It’s hard to imagine a more welcome transition into a New Year. After an incredibly challenging 2020, we all want 2021 to be a year of recovery, rebuilding, and progress. Our personal brand is a great place to start. Thinking through where and how we want to appear can set the tone for all our other efforts. Here are some of the trends to consider for your personal brand. Whether you are a CEO, business owner, startup, executive, or leader at any level, now more than ever, our personal brand is a critical asset to cultivate. Here are five trends that will differentiate individuals in the workplace and in life as we continue to navigate uncertainty and move forward.
Leaders will need to show up and navigate conversations with empathy. When it comes to leading a business and managing people, we never really know what is going on outside of the work world in turbulent times. This is a critical reason why leaders will want to practice having conversations with empathy. If someone is having a hard time in their role, check-in and ask how they are doing and how you can help. We never know what someone is going through until we ask. This is true all the time, and even more so in today’s environment. One of my favorite books is Leadership and Self Deception. A key theme is that if you see a person as a problem (or obstacle for you), instead of a person, then it is definitely time to step back and re-engage the empathy muscle.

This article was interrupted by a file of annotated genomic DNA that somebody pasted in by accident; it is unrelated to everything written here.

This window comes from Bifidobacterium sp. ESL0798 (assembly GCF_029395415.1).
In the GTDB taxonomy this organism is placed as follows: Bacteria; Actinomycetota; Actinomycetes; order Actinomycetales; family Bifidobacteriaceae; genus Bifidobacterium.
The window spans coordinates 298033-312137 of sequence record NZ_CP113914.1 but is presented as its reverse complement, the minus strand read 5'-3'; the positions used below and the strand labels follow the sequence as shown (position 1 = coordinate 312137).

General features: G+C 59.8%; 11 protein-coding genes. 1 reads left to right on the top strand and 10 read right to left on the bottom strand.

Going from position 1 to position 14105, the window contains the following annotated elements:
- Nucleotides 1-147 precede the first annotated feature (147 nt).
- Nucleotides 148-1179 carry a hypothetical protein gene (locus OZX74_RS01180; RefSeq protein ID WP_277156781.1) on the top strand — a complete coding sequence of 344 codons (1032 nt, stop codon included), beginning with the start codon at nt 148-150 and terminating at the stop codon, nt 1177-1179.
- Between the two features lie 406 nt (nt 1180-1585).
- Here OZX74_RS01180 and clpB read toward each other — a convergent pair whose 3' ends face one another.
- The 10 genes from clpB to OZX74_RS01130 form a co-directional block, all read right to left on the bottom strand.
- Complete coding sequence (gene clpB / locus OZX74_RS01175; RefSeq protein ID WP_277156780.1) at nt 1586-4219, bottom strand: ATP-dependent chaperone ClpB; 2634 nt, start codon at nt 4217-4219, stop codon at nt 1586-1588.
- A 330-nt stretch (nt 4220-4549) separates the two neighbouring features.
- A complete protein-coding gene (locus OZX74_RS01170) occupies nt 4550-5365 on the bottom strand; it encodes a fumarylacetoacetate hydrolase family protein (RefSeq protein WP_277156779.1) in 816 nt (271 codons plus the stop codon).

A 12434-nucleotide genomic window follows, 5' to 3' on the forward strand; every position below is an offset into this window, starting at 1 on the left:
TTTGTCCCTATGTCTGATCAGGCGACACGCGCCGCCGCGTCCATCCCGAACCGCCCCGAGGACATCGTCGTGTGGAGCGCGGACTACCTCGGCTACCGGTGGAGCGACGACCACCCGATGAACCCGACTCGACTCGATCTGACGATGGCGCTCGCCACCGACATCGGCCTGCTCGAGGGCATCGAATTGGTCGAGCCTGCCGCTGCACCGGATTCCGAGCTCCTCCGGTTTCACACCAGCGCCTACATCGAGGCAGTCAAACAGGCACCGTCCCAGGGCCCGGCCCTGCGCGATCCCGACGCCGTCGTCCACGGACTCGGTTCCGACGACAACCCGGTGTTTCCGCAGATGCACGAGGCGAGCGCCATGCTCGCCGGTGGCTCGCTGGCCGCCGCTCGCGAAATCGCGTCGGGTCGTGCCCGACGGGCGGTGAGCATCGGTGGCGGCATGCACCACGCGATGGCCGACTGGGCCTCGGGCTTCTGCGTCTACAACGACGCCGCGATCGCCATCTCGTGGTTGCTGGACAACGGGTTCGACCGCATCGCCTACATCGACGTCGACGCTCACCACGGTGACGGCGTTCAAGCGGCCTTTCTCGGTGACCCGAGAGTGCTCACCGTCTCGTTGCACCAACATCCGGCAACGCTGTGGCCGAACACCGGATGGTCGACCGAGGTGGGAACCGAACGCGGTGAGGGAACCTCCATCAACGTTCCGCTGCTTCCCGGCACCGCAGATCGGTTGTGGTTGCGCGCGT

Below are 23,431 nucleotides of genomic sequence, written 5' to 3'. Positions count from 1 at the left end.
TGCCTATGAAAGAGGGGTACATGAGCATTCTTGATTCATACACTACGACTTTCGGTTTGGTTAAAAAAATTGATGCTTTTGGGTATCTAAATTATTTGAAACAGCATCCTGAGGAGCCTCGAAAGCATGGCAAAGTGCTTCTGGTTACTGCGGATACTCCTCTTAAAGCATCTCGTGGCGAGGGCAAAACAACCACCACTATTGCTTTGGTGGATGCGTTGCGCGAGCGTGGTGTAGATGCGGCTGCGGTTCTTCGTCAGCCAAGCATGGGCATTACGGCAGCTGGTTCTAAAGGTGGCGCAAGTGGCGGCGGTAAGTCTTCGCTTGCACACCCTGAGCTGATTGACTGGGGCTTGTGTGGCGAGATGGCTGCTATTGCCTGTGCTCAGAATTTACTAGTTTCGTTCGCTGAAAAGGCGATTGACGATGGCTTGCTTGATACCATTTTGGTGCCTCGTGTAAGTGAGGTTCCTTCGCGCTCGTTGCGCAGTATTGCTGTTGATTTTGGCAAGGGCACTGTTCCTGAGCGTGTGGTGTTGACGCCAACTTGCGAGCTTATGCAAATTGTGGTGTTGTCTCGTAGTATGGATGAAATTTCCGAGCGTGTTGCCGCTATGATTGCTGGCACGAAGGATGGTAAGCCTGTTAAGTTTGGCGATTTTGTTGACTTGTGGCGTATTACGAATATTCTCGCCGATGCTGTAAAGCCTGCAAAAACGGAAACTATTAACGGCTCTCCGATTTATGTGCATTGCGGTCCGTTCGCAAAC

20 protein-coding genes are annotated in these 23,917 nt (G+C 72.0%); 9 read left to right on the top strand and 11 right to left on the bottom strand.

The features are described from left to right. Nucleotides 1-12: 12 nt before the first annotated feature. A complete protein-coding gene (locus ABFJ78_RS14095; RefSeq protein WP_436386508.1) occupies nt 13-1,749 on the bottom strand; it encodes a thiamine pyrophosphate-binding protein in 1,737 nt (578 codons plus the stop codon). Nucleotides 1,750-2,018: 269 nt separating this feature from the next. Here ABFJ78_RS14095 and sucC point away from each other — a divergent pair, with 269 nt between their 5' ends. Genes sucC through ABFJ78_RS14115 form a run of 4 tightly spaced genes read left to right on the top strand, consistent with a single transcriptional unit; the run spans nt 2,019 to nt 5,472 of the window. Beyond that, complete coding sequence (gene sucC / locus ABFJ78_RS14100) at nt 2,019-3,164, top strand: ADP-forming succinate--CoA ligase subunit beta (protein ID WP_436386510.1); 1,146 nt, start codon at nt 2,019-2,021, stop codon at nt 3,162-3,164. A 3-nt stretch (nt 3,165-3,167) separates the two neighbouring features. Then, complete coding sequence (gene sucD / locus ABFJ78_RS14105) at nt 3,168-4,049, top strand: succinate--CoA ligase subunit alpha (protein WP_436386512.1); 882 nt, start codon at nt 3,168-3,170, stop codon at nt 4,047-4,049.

Insight: If 2020 taught us anything, it was about how to listen and learn. Everyone has a different perspective and viewpoint and for them, it is their truth. Seek to understand by asking questions and then brainstorm on how to move forward in a collaborative way.
Assess and tweak/revamp your formal and informal communications. For leaders, it is about retaining and building authentic connections that help people feel connected. It is a great time to revisit what communications and touchpoints you have with your stakeholders and which ones are informal versus formal. For example, in a pre-Covid world, one could stop by someone’s desk and check-in. That is not possible in the same way right now, so what would that look like? Potentially it is just a virtual lunch with a small group or a phone call. It is important to create opportunities for structured discussion and places where people can truly be heard and connect in more informal ways to help build relationships. This might include virtual coffees, team building, etc.